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A woman stops to pay respect at a makeshift memorial to one of the victims being remembered on April 23, 2019, ahead of a vigil held in Toronto's Mel Lastman Square, to commemorate the victims of last year's Toronto van attack by self-described incel, Alek Minassian.

Chris Young/The Canadian Press

Testosterone is also known as “T” in the incel community. A coping mechanism is called “a cope.” Turning violent in the way of Elliot Rodger, a man who killed six people and then himself in California in 2014, is called “going ER.”

This list of terminology is part of the growing body of knowledge on incel ideology, an area of research now being funded in part by Public Safety Canada. In the year since a van attack in Toronto that left 10 people dead, allegedly committed by a self-described member of the incel community, the department has granted almost $2-million to organizations that study right-wing extremism, including links to misogynistic violence.

In its 2018 report on the terrorism threat to Canada, the department said the Toronto attack "alerted Canada to the dangers of the online incel movement.”

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Alek Minassian, the man accused of carrying out the attack last April, was allegedly responsible for a Facebook post celebrating an “incel rebellion.”

Incels are an online community – predominantly men – who believe they cannot attract women. Incels self-identify as biologically inferior to other men – and see no solution to this condition except suicide or public violence.

Researchers have rarely touched the topic of incels – a portmanteau of “involuntary celibates” – whose online rants often seem incoherent and insincere.

But now they are taking the warped thoughts seriously in a bid to prevent harm.

To help men leave the toxic online community, researchers are considering partnering with forums such as Reddit to advertise and send direct messages about intervention services to incels, said an analyst at Moonshot CVE – Countering Violent Extremism, an organization that received $1.5-million from Public Safety Canada in 2018 to introduce an online method of countering radicalization. As a woman, the analyst requested anonymity to avoid being targeted by incels.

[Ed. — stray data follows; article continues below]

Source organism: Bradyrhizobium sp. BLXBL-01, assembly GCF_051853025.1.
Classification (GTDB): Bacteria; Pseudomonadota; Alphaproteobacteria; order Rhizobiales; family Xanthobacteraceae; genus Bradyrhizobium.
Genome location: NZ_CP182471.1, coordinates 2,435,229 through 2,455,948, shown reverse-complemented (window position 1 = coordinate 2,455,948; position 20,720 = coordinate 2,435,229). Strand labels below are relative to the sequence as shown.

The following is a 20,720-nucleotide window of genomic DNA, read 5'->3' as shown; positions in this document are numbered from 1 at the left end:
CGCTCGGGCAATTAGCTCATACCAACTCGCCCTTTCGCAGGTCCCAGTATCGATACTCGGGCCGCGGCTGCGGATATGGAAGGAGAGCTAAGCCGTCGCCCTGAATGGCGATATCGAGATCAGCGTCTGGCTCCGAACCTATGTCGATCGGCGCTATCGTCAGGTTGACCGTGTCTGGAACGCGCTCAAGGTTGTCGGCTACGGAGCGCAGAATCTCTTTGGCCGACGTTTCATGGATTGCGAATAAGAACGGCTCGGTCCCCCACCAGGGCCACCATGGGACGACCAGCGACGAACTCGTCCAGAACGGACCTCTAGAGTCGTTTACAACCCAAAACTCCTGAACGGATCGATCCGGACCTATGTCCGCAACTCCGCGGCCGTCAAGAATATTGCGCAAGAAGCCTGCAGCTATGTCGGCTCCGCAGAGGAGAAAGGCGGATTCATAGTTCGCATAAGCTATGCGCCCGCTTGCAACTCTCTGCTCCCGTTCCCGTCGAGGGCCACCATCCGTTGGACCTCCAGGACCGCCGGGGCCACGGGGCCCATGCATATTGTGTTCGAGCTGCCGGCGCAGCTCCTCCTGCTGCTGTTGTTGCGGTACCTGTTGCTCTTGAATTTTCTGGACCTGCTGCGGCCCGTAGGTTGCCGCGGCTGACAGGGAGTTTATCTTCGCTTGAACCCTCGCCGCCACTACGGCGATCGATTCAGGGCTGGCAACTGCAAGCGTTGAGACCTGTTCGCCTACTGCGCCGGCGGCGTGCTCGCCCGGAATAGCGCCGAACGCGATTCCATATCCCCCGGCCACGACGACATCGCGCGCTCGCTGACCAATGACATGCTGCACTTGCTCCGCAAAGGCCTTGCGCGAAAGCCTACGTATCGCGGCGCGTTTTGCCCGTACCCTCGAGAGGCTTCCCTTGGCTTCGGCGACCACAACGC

The most respected incels, the analyst said, are isolated and flawed, while any attractive quality – being tall, fit or employed – is condemned. They respect other incels who are “NEET” – “not in education, employment or training" – said the analyst. And if an incel tries to make a friend or find a job, this behaviour is criticized as a coping mechanism.

Researchers have an ethical duty to study incels, the analyst said, not just to protect the public but to protect incels themselves, who are often at a higher risk of suicide – which they refer to as “roping.” She said they tend to mistrust mental-health professionals and doctors, who may tell them that nothing is physically wrong with them despite their belief in their biological inferiority.

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In Quebec, the Center for the Prevention of Radicalization Leading to Violence has also become interested in incels since the van attack. “The intervention team had seen in a few cases this incel discourse,” said Benjamin Ducol, the centre’s research manager. “We are paying much more attention when we have a case that is referred to us.”

Mary Lilly, who wrote her master’s thesis at the University of Ottawa about online anti-feminist communities, also plans to study incels this summer, partly to determine if they are present on private messaging apps such as WhatsApp and Telegram.

“I think a big one that we hear pretty often is ‘These are sad, lonely men. If only a woman had paid attention to them,'” Ms. Lilly said. “I think that sort of ignores the power of the ideology in this.”

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